There’s always that time of the week when I have food in my house, but I’m not sure any of it can be combined to make a meal. I meant to start doing meal-planning last month, but then I ran out of time and grabbed whatever looked good and am left with questionable-looking fennel bulbs and three day old baked veggies. Sound familiar? Searching online for recipes for eggplant is all very well, but sometimes the ingredients aren’t so coherent. Necessity is the mother of invention, and my kitchen and I have had some very strange experiences together. Some of my crazy concoctions turn out better than the kinds of things I would have come up with on my own. If you’re the kind of person that actually plans ahead, these suggestions might not be useful to you, but surviving cafeterias and young adulthood has taught me to value off the cuff food combos.

1. Throw Everything in a Scramble

As long as there’s tofu in the house that hasn’t turned pink or started smelling funny, this will work. Almost anything can go in a scramble, although I’ve personally had a lot of fun with adding hummus and celery. Certain veggies continue to taste good when cooked, even after they’ve lost their crispness and aren’t so fun raw. Things like celery, bell peppers, and broccoli are great choices. If you’re not prone to having leftover hummus, other sauces and spices will change the character of the dish. Try throwing in salad dressing, which will lend cheesy, sweet and sour, spicy flavors. Or, feel free to go in any other direction you want.

2. Shepherd’s Pie

This pie was probably secretly invented for finding a way to combine the dregs of the fridge. If there’s a graham cracker or pizza crust lying around, or the materials to assemble a homemade pastry or graham crust, you’re good to go. Just cook your miscellaneous raw vegetables and leftover baked or steamed vegetables into a marinara sauce, or with molasses and cayenne and poor into the crust. Anything will taste good in here. Try black beans, peppers, squash, and avocado. Try adding these vegetables for a meaty texture, and sprinkle some nutritional yeast or tahini sauce on top, or try one of these 50 Outrageously Cheesy Non-Dairy Recipes.

3. Old to New

Sometimes the problem with leftovers isn’t that they’re not good. They just aren’t fresh and new and shiny anymore. Or sometimes the reason there’s leftovers is because the recipe was pretty bland to begin with. Adding new spices and a side dish can be all it takes to make leftover meals more appetizing. Add non-dairy milks to make it creamy, sprinkle in nutritional yeast, douse in a good dressing or hot sauce, and yesterday’s dinner can be as unrecognizable, yet exciting as Cinderella!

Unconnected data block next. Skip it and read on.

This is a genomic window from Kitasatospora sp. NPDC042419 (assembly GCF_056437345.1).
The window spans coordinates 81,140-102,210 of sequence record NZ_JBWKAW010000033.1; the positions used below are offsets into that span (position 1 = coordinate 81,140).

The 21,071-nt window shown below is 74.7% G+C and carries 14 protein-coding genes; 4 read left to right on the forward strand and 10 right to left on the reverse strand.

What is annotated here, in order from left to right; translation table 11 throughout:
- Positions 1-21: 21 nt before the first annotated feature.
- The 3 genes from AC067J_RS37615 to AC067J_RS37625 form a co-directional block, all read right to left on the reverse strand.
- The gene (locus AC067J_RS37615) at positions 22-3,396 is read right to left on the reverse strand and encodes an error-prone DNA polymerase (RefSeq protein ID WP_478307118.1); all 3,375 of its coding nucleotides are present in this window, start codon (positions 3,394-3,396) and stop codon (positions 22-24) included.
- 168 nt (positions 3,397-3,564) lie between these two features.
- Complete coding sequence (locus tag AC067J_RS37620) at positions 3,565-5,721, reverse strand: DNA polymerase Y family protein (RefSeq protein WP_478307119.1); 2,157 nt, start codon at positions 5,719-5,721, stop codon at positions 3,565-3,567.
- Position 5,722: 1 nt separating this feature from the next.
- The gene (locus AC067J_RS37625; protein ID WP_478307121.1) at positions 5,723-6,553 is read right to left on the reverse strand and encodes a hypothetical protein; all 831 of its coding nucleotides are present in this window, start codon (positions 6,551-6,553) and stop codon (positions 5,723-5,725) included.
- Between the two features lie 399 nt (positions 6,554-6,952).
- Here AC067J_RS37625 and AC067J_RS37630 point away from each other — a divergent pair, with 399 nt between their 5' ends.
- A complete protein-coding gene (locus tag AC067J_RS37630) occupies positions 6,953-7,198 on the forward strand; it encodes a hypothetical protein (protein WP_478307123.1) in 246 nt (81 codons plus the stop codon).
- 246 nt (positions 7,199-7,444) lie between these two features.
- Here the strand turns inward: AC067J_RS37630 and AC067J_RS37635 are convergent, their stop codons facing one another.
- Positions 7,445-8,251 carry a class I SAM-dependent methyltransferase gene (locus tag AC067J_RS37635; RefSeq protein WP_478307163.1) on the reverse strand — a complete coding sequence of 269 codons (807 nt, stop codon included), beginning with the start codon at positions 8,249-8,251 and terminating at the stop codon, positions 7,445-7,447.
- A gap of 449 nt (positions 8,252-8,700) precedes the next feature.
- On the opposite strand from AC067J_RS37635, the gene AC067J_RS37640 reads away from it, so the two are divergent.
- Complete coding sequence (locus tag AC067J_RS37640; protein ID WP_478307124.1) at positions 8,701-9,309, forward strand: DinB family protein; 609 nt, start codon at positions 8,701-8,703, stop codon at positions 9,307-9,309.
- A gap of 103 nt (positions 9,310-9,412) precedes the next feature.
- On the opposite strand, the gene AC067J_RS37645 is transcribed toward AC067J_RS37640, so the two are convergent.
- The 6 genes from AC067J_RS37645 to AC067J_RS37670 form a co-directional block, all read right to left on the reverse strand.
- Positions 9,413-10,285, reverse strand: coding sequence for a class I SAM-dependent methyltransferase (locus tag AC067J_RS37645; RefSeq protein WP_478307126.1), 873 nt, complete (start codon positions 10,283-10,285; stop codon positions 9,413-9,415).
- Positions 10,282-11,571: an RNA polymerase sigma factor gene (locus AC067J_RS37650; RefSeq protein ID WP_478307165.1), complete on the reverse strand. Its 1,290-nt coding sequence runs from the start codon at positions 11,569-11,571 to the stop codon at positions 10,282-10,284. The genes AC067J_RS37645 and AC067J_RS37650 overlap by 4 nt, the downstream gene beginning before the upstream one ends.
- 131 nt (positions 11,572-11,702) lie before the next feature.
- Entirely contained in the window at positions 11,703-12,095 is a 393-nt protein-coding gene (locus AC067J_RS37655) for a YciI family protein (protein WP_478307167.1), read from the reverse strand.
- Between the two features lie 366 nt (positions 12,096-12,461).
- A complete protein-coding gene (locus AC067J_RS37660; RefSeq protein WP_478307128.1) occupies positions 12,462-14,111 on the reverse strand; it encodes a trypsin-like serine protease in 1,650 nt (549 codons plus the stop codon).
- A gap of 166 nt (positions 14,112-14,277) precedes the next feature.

4. Never Underestimate Curries and Stir-Fries

Somehow my friends are always surprised when I whirlwind into their kitchens and chop all the vegetables into a pot, add old rice, random spices (honestly, relieve boredom by dashing things in without measuring and see where it takes you, so long as you don’t over-salt). Then I produce an end result that tastes like it was intentional. As long as everything is cooked properly and given enough spice to be interesting, just about anything can pair well together.

5. Squash in Grains

Mixing soft potatoes or squashes into grains gives an amazing, creamy texture, and works with simple spicing, a little salt and pepper. Add a hint of nutmeg, or try some cumin and chili too. This can even work with breakfast cereal grains, for a sweeter spicing arrangement, and possibly try some nuts and raisins too. Also try out this Roasted Acorn Squash with Quinoa Mushroom Pilaf.

6. Add Leftovers to Rice or Pasta

There’s very little that can’t be thrown in with whole foods or pasta, and hopefully you aren’t bringing home anything you don’t like. Finely chopped vegetables, hummus, leftover baked veggies and the like can also go into a pretty interesting pasta salad, or try adding broccoli or bell peppers to marinara sauce.

7. A Good Soup Can Do Wonders

There are a lot of soup and dahl recipes you can make from the ingredients in your pantry and fridge. Try tossing barley, kale, beans and beets into a broth or even plain water, which turns out to be a pretty great soup base. Zucchini and mushrooms pair just as good together as PB&J. I usually blend any soups that don’t contain pasta, grains, or some beans, like lentil soup and minestrone. Toast some of the spices in oil or water before adding vegetables and soup base. After blending, cook in a bay leaf for an unexpected surprise. Just make sure not to actually eat the leaf. Here’s how to make it creamy.

8. Recipes Can be Modified

If the problem has more to do with a specific thing you want to make, but don’t quite have the right array of ingredients for, remember that there are many different kinds of egg replacers, and nut butters and non-dairy milks are often interchangeable. A wide array of fruits or vegetables can also be used as well. Almost anything can be substituted, and while it won’t be exactly the same, it might actually be better.

For more ideas, check out 4 Tips to Minimize Food Waste, how to reuse roasted veggies, and How to Throw Together a Quick Lunch with Dinner’s Leftovers.

Image Source: Roasted Acorn Squash Stuffed with Quinoa Mushroom Pilaf